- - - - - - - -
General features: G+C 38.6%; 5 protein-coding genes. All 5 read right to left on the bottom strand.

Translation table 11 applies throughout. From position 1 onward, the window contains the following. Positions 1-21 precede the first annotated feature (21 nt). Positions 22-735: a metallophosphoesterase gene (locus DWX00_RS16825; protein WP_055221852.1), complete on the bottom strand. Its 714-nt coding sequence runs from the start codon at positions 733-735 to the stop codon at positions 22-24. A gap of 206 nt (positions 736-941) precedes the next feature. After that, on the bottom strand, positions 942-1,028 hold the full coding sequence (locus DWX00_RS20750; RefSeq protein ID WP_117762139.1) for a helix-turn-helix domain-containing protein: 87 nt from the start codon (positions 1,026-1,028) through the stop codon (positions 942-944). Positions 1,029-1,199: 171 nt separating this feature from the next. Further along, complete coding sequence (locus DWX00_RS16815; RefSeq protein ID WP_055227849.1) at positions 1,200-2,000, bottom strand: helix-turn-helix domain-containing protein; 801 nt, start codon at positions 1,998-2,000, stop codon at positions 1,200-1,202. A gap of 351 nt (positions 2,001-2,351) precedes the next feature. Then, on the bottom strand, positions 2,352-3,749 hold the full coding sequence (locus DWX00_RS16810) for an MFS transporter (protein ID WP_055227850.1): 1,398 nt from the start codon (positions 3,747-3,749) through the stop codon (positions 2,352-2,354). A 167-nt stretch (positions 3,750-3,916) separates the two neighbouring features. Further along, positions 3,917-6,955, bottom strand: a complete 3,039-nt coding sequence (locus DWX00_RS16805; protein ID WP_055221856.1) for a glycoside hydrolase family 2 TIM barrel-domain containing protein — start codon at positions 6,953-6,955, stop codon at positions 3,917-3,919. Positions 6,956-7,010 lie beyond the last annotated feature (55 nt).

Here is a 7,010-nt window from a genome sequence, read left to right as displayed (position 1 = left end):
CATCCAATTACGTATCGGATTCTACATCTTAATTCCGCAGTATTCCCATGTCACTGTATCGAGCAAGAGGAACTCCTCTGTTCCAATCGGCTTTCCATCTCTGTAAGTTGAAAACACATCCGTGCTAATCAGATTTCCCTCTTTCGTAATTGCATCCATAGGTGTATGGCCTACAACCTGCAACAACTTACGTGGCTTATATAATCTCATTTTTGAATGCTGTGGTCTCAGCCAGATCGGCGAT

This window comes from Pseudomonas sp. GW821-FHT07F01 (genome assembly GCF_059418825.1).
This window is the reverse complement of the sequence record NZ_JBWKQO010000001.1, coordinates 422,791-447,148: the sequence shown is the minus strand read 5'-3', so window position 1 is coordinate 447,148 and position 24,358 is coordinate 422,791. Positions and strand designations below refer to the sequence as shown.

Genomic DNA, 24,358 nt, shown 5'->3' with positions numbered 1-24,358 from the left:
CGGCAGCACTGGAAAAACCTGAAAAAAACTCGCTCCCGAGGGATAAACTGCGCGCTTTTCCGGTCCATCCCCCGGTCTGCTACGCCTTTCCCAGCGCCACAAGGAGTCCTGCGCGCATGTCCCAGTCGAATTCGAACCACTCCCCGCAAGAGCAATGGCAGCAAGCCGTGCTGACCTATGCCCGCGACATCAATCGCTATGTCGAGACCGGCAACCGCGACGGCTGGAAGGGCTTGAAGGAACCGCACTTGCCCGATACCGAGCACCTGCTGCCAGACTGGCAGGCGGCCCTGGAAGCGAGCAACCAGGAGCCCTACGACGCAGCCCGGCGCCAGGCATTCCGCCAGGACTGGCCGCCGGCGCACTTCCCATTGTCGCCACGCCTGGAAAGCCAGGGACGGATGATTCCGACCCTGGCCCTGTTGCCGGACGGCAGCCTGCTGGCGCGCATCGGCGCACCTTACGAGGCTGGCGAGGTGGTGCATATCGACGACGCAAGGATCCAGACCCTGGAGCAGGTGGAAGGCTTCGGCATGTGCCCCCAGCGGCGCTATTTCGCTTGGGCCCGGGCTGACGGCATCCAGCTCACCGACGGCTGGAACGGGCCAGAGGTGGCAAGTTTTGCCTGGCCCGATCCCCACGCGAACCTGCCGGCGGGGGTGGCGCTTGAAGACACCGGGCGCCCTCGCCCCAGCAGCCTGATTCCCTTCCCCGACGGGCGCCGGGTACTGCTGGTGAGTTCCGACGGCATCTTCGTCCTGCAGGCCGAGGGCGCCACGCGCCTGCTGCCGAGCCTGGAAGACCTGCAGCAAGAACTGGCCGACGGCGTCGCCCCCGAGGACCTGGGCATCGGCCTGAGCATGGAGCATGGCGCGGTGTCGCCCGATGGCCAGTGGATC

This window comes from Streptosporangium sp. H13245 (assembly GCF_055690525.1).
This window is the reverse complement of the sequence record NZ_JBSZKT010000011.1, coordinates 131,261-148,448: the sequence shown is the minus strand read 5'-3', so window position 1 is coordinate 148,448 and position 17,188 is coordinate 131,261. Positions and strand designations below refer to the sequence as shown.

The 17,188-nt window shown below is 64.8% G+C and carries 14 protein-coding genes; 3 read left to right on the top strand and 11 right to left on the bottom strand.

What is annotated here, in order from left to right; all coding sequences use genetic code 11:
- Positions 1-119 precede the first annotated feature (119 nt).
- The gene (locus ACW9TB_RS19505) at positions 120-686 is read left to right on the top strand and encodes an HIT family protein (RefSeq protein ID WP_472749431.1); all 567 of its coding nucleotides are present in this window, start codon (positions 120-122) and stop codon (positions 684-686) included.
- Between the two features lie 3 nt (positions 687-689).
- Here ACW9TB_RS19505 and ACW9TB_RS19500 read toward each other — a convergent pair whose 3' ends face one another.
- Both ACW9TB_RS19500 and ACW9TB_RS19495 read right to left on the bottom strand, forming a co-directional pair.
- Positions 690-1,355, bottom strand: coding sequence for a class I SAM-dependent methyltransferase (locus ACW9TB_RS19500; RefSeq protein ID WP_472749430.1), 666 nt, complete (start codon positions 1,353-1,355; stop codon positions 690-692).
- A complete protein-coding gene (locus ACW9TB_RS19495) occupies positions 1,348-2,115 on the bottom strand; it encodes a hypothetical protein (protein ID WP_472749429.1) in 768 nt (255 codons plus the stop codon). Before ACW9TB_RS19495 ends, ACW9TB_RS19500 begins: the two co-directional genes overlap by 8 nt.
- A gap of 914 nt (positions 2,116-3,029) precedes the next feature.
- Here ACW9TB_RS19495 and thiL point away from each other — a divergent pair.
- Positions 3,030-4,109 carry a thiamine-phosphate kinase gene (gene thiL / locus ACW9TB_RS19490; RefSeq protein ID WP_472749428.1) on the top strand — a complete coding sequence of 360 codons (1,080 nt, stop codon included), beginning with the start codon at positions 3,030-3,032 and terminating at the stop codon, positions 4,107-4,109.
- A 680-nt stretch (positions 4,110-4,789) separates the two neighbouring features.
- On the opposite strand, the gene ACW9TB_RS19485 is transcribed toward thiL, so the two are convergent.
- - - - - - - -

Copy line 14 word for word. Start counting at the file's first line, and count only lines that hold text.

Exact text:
- The gene (locus ACW9TB_RS19505) at positions 120-686 is read left to right on the top strand and encodes an HIT family protein (RefSeq protein ID WP_472749431.1); all 567 of its coding nucleotides are present in this window, start codon (positions 120-122) and stop codon (positions 684-686) included.